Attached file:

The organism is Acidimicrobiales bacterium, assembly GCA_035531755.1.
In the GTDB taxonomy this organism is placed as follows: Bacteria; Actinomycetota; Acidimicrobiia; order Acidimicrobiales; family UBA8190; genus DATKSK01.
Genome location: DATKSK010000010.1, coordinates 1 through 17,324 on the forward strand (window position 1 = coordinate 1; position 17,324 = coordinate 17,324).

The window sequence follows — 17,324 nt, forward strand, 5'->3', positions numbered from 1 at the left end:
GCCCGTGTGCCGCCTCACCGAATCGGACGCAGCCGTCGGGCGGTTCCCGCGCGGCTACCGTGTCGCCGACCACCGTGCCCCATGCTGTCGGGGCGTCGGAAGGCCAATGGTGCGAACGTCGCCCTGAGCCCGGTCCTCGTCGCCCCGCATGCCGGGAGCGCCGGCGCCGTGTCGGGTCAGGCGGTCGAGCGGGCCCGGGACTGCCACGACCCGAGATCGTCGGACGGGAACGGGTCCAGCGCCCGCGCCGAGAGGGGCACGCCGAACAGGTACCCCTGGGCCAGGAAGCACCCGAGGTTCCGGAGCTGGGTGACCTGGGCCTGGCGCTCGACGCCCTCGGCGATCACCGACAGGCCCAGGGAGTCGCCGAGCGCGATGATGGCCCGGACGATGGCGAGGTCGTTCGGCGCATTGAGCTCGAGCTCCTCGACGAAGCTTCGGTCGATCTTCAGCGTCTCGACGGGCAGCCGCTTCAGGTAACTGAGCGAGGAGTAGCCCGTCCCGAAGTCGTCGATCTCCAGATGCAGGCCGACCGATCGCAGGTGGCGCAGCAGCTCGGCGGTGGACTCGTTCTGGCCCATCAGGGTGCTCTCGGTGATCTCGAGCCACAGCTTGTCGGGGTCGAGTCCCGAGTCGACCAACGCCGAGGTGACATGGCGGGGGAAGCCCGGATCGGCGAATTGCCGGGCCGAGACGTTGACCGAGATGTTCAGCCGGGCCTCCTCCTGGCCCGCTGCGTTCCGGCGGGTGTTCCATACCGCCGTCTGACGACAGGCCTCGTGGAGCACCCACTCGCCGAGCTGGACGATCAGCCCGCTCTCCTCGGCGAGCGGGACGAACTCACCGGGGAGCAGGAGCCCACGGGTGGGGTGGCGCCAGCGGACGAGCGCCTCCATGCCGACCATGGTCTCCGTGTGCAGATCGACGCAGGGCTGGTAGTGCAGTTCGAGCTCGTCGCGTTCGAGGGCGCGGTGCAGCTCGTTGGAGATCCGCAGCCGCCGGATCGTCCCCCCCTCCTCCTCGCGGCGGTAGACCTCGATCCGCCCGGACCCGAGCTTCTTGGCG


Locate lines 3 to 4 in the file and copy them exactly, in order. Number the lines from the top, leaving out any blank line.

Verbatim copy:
Genome location: DATKSK010000010.1, coordinates 1 through 17,324 on the forward strand (window position 1 = coordinate 1; position 17,324 = coordinate 17,324).

The window sequence follows — 17,324 nt, forward strand, 5'->3', positions numbered from 1 at the left end: